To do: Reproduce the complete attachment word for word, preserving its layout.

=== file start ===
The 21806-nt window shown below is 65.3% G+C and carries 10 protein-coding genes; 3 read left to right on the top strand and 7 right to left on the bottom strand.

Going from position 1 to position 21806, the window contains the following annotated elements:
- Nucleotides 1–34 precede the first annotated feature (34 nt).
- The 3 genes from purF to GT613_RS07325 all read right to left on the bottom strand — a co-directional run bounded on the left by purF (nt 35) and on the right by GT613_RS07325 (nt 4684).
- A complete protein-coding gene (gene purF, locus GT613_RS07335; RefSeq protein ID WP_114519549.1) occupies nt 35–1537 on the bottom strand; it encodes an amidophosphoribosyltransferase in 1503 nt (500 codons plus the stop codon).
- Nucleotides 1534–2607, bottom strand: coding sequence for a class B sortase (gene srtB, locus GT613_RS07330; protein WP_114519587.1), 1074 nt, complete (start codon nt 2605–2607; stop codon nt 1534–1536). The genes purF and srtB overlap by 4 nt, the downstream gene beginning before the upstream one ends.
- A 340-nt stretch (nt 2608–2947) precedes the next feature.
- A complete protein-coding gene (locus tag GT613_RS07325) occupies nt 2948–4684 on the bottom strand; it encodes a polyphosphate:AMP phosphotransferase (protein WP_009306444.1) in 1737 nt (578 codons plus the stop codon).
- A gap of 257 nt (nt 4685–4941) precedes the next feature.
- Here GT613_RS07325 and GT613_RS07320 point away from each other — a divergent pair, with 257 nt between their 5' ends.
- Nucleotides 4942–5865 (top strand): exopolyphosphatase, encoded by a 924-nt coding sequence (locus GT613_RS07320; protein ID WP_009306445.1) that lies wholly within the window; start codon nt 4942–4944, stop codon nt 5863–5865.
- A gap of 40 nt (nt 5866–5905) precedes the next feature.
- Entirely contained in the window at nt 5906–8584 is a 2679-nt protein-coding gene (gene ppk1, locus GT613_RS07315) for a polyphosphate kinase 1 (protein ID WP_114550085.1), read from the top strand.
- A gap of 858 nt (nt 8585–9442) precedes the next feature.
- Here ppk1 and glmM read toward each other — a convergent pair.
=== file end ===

The 21806-nt window shown below is 65.3% G+C and carries 10 protein-coding genes; 3 read left to right on the top strand and 7 right to left on the bottom strand.

Going from position 1 to position 21806, the window contains the following annotated elements:
- Nucleotides 1–34 precede the first annotated feature (34 nt).
- The 3 genes from purF to GT613_RS07325 all read right to left on the bottom strand — a co-directional run bounded on the left by purF (nt 35) and on the right by GT613_RS07325 (nt 4684).
- A complete protein-coding gene (gene purF, locus GT613_RS07335; RefSeq protein ID WP_114519549.1) occupies nt 35–1537 on the bottom strand; it encodes an amidophosphoribosyltransferase in 1503 nt (500 codons plus the stop codon).
- Nucleotides 1534–2607, bottom strand: coding sequence for a class B sortase (gene srtB, locus GT613_RS07330; protein WP_114519587.1), 1074 nt, complete (start codon nt 2605–2607; stop codon nt 1534–1536). The genes purF and srtB overlap by 4 nt, the downstream gene beginning before the upstream one ends.
- A 340-nt stretch (nt 2608–2947) precedes the next feature.
- A complete protein-coding gene (locus tag GT613_RS07325) occupies nt 2948–4684 on the bottom strand; it encodes a polyphosphate:AMP phosphotransferase (protein WP_009306444.1) in 1737 nt (578 codons plus the stop codon).
- A gap of 257 nt (nt 4685–4941) precedes the next feature.
- Here GT613_RS07325 and GT613_RS07320 point away from each other — a divergent pair, with 257 nt between their 5' ends.
- Nucleotides 4942–5865 (top strand): exopolyphosphatase, encoded by a 924-nt coding sequence (locus GT613_RS07320; protein ID WP_009306445.1) that lies wholly within the window; start codon nt 4942–4944, stop codon nt 5863–5865.
- A gap of 40 nt (nt 5866–5905) precedes the next feature.
- Entirely contained in the window at nt 5906–8584 is a 2679-nt protein-coding gene (gene ppk1, locus GT613_RS07315) for a polyphosphate kinase 1 (protein ID WP_114550085.1), read from the top strand.
- A gap of 858 nt (nt 8585–9442) precedes the next feature.
- Here ppk1 and glmM read toward each other — a convergent pair.